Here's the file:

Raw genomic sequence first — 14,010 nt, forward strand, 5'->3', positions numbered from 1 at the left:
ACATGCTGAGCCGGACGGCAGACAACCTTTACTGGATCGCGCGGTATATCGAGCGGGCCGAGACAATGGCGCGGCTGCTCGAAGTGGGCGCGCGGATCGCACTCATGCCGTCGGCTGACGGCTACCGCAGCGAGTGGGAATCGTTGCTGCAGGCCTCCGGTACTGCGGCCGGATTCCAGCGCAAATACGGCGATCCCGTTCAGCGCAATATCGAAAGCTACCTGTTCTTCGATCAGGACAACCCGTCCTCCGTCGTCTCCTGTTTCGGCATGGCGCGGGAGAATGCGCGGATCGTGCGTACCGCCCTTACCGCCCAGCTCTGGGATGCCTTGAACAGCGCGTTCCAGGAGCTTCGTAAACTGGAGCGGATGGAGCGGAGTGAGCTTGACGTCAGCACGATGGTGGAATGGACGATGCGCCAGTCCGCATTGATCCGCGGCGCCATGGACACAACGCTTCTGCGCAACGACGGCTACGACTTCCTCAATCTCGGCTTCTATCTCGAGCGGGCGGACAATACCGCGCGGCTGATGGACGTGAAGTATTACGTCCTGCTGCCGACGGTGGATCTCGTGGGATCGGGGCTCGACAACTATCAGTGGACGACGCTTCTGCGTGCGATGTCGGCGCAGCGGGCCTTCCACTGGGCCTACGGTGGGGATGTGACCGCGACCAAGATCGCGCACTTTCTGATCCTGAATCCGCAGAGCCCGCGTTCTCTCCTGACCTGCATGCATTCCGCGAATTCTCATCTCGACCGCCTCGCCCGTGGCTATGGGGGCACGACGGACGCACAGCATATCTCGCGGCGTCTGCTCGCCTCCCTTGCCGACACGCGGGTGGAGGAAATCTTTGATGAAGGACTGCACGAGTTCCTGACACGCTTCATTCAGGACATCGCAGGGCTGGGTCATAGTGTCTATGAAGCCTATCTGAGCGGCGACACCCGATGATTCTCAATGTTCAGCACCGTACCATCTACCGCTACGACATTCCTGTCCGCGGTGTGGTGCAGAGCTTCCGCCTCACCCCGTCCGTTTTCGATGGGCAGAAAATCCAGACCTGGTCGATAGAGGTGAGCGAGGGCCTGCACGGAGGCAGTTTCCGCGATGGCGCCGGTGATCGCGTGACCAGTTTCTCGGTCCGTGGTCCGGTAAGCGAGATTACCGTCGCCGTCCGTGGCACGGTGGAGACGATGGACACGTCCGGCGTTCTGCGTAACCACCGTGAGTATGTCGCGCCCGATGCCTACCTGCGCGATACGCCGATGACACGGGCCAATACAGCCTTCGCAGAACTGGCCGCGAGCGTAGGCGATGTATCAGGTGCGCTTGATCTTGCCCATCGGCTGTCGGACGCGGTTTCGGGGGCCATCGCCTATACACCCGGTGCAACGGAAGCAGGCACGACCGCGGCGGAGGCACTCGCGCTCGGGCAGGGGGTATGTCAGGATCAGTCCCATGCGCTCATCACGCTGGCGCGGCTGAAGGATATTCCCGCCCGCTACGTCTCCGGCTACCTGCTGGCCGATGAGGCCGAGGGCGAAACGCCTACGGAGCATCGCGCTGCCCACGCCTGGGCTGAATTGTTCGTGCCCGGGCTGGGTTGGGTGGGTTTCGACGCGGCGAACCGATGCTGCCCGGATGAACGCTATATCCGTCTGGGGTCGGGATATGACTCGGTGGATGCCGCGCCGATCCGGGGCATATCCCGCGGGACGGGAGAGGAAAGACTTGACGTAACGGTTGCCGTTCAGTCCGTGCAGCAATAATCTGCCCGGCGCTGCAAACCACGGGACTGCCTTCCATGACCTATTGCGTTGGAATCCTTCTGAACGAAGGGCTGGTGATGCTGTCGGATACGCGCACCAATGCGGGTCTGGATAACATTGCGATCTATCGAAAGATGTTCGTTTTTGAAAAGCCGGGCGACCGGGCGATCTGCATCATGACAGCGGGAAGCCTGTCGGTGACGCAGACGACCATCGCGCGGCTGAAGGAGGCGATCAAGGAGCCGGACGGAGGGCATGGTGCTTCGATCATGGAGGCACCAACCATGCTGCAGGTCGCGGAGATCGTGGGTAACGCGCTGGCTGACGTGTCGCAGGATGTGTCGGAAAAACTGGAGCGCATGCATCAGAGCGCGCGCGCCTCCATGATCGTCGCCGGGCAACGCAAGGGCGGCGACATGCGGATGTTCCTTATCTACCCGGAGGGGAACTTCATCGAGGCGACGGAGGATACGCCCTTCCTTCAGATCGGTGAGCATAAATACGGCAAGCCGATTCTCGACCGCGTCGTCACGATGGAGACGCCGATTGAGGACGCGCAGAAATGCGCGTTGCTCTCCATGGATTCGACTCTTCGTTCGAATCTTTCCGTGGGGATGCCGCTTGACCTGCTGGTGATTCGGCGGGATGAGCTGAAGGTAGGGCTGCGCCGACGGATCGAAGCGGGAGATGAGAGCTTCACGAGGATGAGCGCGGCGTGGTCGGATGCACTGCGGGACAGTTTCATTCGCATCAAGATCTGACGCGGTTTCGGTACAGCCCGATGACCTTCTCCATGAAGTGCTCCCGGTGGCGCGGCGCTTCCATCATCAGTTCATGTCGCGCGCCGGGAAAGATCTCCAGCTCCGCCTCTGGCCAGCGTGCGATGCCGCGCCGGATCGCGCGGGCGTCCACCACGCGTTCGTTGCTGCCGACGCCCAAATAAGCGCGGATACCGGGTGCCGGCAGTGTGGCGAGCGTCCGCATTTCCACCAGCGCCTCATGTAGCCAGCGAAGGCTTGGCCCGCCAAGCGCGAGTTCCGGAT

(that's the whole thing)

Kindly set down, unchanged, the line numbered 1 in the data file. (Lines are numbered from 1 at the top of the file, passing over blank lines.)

Raw genomic sequence first — 14,010 nt, forward strand, 5'->3', positions numbered from 1 at the left: